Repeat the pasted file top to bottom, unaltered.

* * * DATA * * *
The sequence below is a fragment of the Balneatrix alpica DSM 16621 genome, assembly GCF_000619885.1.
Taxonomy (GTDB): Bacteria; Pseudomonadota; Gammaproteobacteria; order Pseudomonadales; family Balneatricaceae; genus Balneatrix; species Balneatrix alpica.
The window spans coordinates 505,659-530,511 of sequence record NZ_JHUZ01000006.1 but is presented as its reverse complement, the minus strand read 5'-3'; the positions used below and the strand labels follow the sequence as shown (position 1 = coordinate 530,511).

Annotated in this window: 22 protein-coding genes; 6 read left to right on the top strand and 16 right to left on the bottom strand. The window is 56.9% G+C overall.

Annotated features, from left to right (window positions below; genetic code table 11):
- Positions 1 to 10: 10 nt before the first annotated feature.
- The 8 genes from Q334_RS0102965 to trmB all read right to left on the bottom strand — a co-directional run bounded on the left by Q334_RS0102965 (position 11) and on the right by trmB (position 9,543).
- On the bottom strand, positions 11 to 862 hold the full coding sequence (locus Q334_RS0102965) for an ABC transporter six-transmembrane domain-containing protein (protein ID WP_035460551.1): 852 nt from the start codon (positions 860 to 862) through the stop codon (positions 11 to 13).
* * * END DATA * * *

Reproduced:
The sequence below is a fragment of the Balneatrix alpica DSM 16621 genome, assembly GCF_000619885.1.
Taxonomy (GTDB): Bacteria; Pseudomonadota; Gammaproteobacteria; order Pseudomonadales; family Balneatricaceae; genus Balneatrix; species Balneatrix alpica.
The window spans coordinates 505,659-530,511 of sequence record NZ_JHUZ01000006.1 but is presented as its reverse complement, the minus strand read 5'-3'; the positions used below and the strand labels follow the sequence as shown (position 1 = coordinate 530,511).

Annotated in this window: 22 protein-coding genes; 6 read left to right on the top strand and 16 right to left on the bottom strand. The window is 56.9% G+C overall.

Annotated features, from left to right (window positions below; genetic code table 11):
- Positions 1 to 10: 10 nt before the first annotated feature.
- The 8 genes from Q334_RS0102965 to trmB all read right to left on the bottom strand — a co-directional run bounded on the left by Q334_RS0102965 (position 11) and on the right by trmB (position 9,543).
- On the bottom strand, positions 11 to 862 hold the full coding sequence (locus Q334_RS0102965) for an ABC transporter six-transmembrane domain-containing protein (protein ID WP_035460551.1): 852 nt from the start codon (positions 860 to 862) through the stop codon (positions 11 to 13).